Internet content board formed

AUSTRALIA’S new community advisory body on Internet content has been established.

The Federal Government created NetAlert as an independent body to educate the public about managing access to online content.

Establishing such a body was a crucial part of the government’s policy when amending the Broadcasting Services Act 1992 to take account of objectionable material online.

Minister for Communications, Information Technology and the Arts Richard Alston said the body would be responsible for researching new access management technologies and conducting national awareness campaigns “to promote a safer Internet experience for young people.”

“Concerned community members will be able to ask NetAlert for advice about how to manage access to the Internet,” Senator Alston said.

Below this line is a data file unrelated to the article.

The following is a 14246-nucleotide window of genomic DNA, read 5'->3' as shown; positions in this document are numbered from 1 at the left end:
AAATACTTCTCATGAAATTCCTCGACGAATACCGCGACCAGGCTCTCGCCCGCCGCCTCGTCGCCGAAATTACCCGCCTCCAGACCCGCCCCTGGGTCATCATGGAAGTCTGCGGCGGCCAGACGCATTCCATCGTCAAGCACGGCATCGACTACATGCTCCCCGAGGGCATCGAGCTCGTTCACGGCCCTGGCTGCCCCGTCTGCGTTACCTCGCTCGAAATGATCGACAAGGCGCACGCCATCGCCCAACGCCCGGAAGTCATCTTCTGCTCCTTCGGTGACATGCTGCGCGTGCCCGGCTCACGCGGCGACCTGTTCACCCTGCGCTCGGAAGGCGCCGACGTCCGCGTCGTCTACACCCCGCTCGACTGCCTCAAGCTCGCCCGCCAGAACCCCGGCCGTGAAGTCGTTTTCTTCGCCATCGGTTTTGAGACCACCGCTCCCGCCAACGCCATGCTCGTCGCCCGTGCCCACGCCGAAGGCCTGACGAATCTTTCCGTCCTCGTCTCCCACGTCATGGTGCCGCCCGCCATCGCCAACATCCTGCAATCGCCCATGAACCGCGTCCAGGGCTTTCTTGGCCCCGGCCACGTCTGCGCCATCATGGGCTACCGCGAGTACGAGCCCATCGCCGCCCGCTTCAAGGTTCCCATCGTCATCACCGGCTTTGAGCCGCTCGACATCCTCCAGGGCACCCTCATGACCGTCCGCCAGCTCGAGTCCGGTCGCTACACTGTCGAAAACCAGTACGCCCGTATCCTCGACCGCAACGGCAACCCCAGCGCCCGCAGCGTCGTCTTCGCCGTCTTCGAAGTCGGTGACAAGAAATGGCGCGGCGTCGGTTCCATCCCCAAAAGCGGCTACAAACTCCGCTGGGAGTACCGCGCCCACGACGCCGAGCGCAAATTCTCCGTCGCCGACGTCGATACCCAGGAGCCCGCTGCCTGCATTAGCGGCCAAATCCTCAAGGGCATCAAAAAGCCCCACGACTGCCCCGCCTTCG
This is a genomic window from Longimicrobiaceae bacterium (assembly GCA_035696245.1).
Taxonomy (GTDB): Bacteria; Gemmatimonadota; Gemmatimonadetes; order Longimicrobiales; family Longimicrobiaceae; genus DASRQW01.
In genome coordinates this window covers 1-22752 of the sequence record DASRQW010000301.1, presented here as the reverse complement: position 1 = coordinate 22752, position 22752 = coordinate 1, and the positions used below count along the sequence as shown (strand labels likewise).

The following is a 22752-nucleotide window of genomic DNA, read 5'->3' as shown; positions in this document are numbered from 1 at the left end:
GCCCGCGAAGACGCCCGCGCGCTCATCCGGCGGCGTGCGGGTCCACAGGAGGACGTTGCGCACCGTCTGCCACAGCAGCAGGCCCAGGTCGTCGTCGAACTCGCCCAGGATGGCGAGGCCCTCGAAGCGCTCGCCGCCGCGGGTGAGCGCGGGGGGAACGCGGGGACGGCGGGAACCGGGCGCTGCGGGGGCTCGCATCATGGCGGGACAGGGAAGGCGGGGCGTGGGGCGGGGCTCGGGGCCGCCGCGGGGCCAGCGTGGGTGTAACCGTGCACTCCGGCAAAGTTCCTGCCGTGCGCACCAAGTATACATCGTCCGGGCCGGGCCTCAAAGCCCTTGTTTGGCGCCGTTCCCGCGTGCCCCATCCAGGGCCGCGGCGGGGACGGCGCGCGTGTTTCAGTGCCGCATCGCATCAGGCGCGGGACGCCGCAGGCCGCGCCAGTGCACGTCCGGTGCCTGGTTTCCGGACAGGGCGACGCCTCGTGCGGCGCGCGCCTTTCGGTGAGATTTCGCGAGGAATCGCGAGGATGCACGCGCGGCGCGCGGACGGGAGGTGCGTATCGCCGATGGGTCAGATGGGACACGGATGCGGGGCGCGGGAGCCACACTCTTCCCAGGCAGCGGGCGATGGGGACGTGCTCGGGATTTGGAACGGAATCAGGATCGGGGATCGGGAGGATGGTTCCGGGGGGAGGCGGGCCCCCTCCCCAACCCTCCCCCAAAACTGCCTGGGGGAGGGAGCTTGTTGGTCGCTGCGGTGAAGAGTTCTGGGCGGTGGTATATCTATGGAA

The eleven member board is comprised of industry, legal, community and educational organisation representatives and will be chaired by Karyn Hart.

WA-based legal practitioner Lynette Qunlivan, who is currently a legal representative for the Censorship Advisory Committee of WA and the Gaming Commission of WA, is one of the board members.

The new regulatory framework aims to make material that is illegal in traditional media also illegal in the online environment.

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